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This note provides a simple description of short-selling practices together with an illustration of the potential benefits it can bring to investors.
A look into the emergence of Big Data, its fundamental importance to businesses and the wider economy, and the critical role of competition authorities in ensuring Big Data is not exploited.
The Department for Business, Energy & Industrial Strategy (BEIS) has published a new Europe Economics report on dynamic competition in online platform markets. This sets out the economic theory of online platforms and how competition works in that sector and reviews data on a range of such platforms: search engines (e.g. Google), short-term accommodation (e.g. Airbnb), music (e.g. Spotify), car insurance price comparison websites (e.g. GoCompare) and social networks (e.g. Facebook).
Europe Economics was commissioned to conduct a cost-benefit analysis on the Technical Standards drafted by ESMA with respect to the implementation of the Benchmarks Regulation. The Benchmarks Regulation extends consistent EU-level regulation to the development of benchmarks. This is in the wake of the LIBOR and related scandals. In the study we considered both the direct compliance costs to market participants, in both qualitative and, where possible, quantitative terms, as well as undertook a qualitative analysis of the potential benefits and other indirect costs. Our project also broke new ground in describing and scaling the market landscape for benchmarks in Europe.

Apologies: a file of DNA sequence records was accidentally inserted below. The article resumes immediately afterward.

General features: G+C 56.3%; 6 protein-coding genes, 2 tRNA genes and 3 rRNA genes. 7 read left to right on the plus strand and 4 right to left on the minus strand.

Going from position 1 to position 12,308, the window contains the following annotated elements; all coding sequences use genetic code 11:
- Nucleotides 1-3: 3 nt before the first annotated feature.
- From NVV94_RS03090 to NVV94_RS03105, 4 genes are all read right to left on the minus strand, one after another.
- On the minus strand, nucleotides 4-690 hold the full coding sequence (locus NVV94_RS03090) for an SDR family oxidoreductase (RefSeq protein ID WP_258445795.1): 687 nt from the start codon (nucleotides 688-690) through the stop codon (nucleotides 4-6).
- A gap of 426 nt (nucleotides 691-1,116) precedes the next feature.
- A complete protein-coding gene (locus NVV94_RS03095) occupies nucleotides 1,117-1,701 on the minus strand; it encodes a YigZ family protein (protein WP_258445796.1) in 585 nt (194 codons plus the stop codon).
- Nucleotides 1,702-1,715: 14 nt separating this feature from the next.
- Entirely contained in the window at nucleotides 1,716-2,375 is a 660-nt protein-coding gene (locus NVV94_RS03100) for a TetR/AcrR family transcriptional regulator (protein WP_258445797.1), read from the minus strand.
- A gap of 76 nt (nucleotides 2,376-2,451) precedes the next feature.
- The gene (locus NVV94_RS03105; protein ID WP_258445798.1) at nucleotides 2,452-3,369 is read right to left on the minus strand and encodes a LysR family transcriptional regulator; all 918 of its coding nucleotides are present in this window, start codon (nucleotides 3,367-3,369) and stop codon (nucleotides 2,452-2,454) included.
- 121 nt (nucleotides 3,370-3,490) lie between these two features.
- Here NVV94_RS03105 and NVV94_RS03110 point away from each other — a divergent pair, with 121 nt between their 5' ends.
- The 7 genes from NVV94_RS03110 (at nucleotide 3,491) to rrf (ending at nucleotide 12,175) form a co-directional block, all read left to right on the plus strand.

Price comparison websites allow consumers to buy after filtering and comparing products and services provided by different suppliers. Their development was seen as an opportunity to reduce price disparity and advance towards price conversion, but this has not always happened. This note describes how price convergence and differentiation strategies have been observed in the airline industry.